BY MARIE RANOIA ALONSO Handling the sheer volume of scans seems to be a more daunting, more demanding task. It isn't solely the imagination of your prepress manager. Lucky for the prepress manager, scanning has been brought to an all-time level of ease, thanks to a robust product market laden with devices that boast built-in gradation curves, preset color look-up tables and expanded capabilities to digitize reflective and transmissive art at an impressive array of scanning depths and optical densities. From the AgfaScan T-5000 from Agfa Div., Bayer Corp., to the vertical-drum Tango from Heidelberg Prepress to the Fuji C-550 or the EverSmart
FUJIFILM Graphic Systems Div.
Be honest. Did you expect WAM!NET and 4-Sight to merge their telecommunication powers under the same banner at Seybold? WAM!NET's bold and beautiful acquisition of the UK-domestic-turned-global ISDN provider was the big news at Seybold New York. Wasn't it the most logical, likely, and yet somehow unlikely, pairing of corporate intentions, philosophies and technologies? Wasn't it just what the commercial printer has been virtually demanding of these two facilitators of digital file delivery? On perhaps a more important note, wasn't it simply surreal to see all those WAM!NET employees in their funky T-shirts standing peacefully, shoulder to shoulder, with the small army of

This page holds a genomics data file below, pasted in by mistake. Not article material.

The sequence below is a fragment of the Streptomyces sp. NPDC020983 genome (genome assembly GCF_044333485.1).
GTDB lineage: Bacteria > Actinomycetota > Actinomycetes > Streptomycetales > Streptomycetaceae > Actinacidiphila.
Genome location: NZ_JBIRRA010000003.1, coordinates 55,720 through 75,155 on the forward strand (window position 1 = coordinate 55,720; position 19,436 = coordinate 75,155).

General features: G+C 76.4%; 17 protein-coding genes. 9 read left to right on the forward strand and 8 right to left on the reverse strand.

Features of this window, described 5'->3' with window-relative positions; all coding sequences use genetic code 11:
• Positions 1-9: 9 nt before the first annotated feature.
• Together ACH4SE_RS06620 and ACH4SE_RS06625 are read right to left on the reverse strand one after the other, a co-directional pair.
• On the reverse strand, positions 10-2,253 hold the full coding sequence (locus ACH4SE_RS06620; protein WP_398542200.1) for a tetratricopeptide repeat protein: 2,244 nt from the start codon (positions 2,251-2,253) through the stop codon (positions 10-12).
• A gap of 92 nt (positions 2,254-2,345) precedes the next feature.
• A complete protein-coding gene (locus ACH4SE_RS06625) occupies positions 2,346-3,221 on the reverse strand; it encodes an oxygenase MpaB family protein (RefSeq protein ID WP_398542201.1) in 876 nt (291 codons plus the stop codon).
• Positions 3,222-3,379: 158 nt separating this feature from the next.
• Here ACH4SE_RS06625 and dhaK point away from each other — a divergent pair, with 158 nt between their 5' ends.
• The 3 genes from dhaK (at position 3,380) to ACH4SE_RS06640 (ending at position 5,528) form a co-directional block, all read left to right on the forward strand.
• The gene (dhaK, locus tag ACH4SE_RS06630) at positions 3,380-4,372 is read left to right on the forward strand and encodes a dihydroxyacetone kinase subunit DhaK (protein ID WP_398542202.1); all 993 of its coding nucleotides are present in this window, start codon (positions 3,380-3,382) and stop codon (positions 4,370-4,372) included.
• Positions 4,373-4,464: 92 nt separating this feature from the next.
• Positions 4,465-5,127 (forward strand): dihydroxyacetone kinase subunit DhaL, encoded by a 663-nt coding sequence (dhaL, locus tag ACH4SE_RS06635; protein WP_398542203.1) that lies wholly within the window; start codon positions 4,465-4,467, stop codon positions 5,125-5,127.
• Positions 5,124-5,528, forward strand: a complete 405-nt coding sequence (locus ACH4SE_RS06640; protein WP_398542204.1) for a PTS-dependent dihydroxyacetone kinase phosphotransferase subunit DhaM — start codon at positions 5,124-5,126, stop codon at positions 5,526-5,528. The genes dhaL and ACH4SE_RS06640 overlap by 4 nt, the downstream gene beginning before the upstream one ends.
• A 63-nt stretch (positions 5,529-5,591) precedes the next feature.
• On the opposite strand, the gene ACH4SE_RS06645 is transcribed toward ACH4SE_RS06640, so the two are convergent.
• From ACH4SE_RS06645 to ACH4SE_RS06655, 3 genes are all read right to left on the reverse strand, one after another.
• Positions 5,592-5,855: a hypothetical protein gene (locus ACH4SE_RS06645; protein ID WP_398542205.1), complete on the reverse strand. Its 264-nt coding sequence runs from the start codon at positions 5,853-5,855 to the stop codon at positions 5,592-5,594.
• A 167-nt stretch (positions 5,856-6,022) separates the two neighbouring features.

Pull up a chair! Welcome to Printing Impressions' round-table discussion of the status, the direction and the promise of thermal computer-to-plate (CTP). Technology providers, ranging from thermal CTP's marketing-savvy pioneer Creo Products—whose campaign with Kodak ignited the industry's thermal frenzy—to an array of other world-class thermal technology suppliers, will debate the merits of thermal CTP today, address the technology's weaknesses on the consumables front and wager predictions for thermal CTP's next 100 days. Where do you think thermal CTP is headed, and when will your organization reap its full, processless potential? Time will tell. For now, let's join the discussion . . . When